Student 2 – Obviously, you spend all this time writing and developing all these characters. It takes years to get from one end to the other, and then they’re translated into movies that have two hours to get this really well-developed character into a film.

How do you feel like all these characters are depicted? Do you think they do a good job at getting that all into the films, or do you think there’s still a lot more than they could do to depict these characters?


JA – If you’re talking specifically in terms of Marvel movies, they’re not all created equal, right? Some of them I like more than others, so it’s a challenge.

I’ve adapted some of my own stuff before, so when you’re when you’re working within the constraints of a TV show or a movie, it’s a different ball of wax. You gotta serve a lot of different masters there.

Even in times when they get something really right… I don’t think that first Captain America movie is my favorite, by any stretch. It’s probably my least favorite of all the captain America movies, but the early stuff with Steve before he becomes Cap, when you see this is who this guy is before we get some muscles and the shield. This is who Cap is. That, I think, is some of the best character stuff in any of the Marvel movies, even though once he becomes Cap, maybe the movie’s not quite as good.

I think it’s hard to do all that stuff. I like that first Thor movie. I think there’s some good stuff in that. It bothers me that we never see him pick up the hammer, when you make a point of showing that he can’t pick up the hammer. Nobody can pick up the hammer. We don’t ever see him pick it up. It flies to him, which is not the same thing as showing him pick it up.

That bothers me, and I’m sure there’s a reason why that happened. I’m sure that was probably in some version of the story. At some point it got changed for different reasons.

For the most part, I think the Marvel films have a lot of the good character stuff that makes you… You gotta like these characters and be invested in them, before you give a shit when Thanos snaps his fingers and makes them disappear. I think they, for the most part, do a really, really good job.

It’s because they’re doing exactly what I talked about, what people who do my job do. They’re going back and picking and choosing all the good stuff from all the best versions, all the best stories from these characters over the course of decades.

Look at the Falcon and the Winter Soldier show and the number of different stories they’re taking things from, a huge long list. That’s what you’re able to do when you have this wealth of material to choose from.

Student 3 – I’m writing a high fantasy novel right now, and I’ve found that world-building can be super fun when you really get into the weeds and start getting down into this guild, this association, the city, all of the different inner workings of it. But then you eventually get to the point where every single thing has a thousand-year backstory, and you get too deep into it.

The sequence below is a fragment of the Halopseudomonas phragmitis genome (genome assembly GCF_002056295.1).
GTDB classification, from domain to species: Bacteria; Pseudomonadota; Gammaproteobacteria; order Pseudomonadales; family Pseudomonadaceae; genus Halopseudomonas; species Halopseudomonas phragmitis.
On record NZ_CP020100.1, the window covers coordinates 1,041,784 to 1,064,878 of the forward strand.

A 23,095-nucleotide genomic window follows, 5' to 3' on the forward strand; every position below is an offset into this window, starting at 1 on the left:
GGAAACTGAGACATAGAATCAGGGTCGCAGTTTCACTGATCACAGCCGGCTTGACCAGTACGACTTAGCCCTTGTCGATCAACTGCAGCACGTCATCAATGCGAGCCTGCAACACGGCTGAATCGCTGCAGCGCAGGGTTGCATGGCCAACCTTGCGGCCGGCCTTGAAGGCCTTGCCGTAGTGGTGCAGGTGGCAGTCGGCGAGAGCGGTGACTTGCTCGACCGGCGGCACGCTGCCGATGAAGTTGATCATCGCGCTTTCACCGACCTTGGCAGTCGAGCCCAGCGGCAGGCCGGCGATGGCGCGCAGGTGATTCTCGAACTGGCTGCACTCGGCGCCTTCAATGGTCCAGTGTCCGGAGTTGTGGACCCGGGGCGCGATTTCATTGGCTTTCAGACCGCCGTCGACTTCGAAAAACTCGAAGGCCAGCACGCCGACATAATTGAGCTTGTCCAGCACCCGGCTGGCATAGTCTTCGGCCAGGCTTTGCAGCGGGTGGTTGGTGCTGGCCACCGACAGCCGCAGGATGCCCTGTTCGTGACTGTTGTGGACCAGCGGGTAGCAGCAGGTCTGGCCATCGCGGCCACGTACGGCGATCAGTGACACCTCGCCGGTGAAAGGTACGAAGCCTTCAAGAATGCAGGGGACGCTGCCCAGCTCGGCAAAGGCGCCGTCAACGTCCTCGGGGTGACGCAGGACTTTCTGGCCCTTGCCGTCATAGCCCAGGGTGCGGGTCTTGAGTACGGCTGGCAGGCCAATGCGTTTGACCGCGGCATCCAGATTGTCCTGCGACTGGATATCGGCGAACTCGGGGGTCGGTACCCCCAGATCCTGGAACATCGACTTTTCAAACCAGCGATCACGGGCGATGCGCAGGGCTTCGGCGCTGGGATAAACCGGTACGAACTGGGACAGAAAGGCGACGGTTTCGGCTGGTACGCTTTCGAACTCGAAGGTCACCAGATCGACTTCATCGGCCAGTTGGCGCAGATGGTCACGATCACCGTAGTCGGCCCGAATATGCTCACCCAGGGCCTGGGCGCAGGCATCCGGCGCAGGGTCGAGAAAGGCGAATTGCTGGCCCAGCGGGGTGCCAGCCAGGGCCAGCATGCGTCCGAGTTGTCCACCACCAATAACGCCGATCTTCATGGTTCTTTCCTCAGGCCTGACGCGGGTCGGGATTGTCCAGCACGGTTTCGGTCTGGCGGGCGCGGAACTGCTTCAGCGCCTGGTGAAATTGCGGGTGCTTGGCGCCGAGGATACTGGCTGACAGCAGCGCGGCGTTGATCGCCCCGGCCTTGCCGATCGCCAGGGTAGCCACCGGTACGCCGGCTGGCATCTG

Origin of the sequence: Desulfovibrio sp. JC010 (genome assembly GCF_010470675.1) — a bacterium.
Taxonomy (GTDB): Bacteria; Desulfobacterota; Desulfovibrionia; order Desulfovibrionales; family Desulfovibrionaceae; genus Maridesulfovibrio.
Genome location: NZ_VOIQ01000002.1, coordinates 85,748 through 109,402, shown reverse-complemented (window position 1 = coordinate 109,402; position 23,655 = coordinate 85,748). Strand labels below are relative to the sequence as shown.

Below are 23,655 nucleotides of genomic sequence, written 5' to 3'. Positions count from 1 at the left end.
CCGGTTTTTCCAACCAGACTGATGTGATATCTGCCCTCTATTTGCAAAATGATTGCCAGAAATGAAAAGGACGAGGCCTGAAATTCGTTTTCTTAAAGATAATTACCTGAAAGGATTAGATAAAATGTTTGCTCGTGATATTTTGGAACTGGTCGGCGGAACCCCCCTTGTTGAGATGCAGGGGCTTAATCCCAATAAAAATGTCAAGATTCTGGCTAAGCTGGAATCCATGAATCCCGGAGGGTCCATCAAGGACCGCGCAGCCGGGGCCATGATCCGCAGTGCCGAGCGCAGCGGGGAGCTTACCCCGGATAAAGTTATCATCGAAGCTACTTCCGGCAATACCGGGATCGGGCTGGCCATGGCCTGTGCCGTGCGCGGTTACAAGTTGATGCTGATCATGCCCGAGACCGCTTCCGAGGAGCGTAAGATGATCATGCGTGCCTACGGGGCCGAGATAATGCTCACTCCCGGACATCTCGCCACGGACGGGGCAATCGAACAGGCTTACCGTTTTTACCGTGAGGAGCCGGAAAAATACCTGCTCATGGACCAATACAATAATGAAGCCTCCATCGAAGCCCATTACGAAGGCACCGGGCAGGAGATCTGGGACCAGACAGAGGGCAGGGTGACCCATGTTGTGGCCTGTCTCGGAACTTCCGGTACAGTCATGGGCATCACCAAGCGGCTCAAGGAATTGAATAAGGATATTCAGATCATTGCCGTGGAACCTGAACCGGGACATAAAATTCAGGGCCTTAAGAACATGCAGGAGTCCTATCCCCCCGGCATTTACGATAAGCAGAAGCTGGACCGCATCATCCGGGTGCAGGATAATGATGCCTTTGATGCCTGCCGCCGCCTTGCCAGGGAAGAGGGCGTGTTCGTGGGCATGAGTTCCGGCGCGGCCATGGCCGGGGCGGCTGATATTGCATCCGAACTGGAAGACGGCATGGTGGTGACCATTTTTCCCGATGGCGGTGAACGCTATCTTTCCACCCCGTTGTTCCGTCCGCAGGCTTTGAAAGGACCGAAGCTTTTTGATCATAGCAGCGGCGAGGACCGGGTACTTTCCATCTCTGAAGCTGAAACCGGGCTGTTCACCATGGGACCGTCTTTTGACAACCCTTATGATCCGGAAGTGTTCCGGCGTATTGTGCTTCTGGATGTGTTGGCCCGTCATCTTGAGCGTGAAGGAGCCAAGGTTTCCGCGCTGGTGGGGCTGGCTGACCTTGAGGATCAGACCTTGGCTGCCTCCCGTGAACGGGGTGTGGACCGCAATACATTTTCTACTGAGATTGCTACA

So, I’m curious what your process of world-building is and where you get to be like this is enough, this is where I have all the information I need to tell the story.


JA – For me, it’s exactly that. It’s more about telling the story, and what adds to telling that story and what doesn’t.

I love all that stuff, too. I love the Song of Ice and Fire books. I love the all the Game of Thrones books. I love that he spent so much time talking about what they eat.

Every time they sit down for a meal, you’re going to get a list of what they had for the eight different courses. I like that. That does help inform you that what they eat in King’s Landing is different than what they eat in Winterfell and wherever else, so it is world building, in that sense. It doesn’t mean you have to do that, every time they sit down for a meal.

With Thor, when I first took over the book, I couldn’t name the Nine Realms. I didn’t know which one’s the fire one, which one’s the ice one. I didn’t know any of that. So part of it, I wanted to learn that, and I wanted people reading the book to know, because it also hadn’t been consistent in terms of how those realms were shown in the years leading up to that.

I wanted to nail down, this is the dead setting for Thor stories, these are the realms he goes to, this what they look like, so that people know are they good, are they allies, are they enemies.

To do that, in a way, was world-building but also telling a story. I had the idea of building towards a big war. There’s going to be a war. The realms that are going to war, they will move from one realm to another and, eventually, make their way to earth.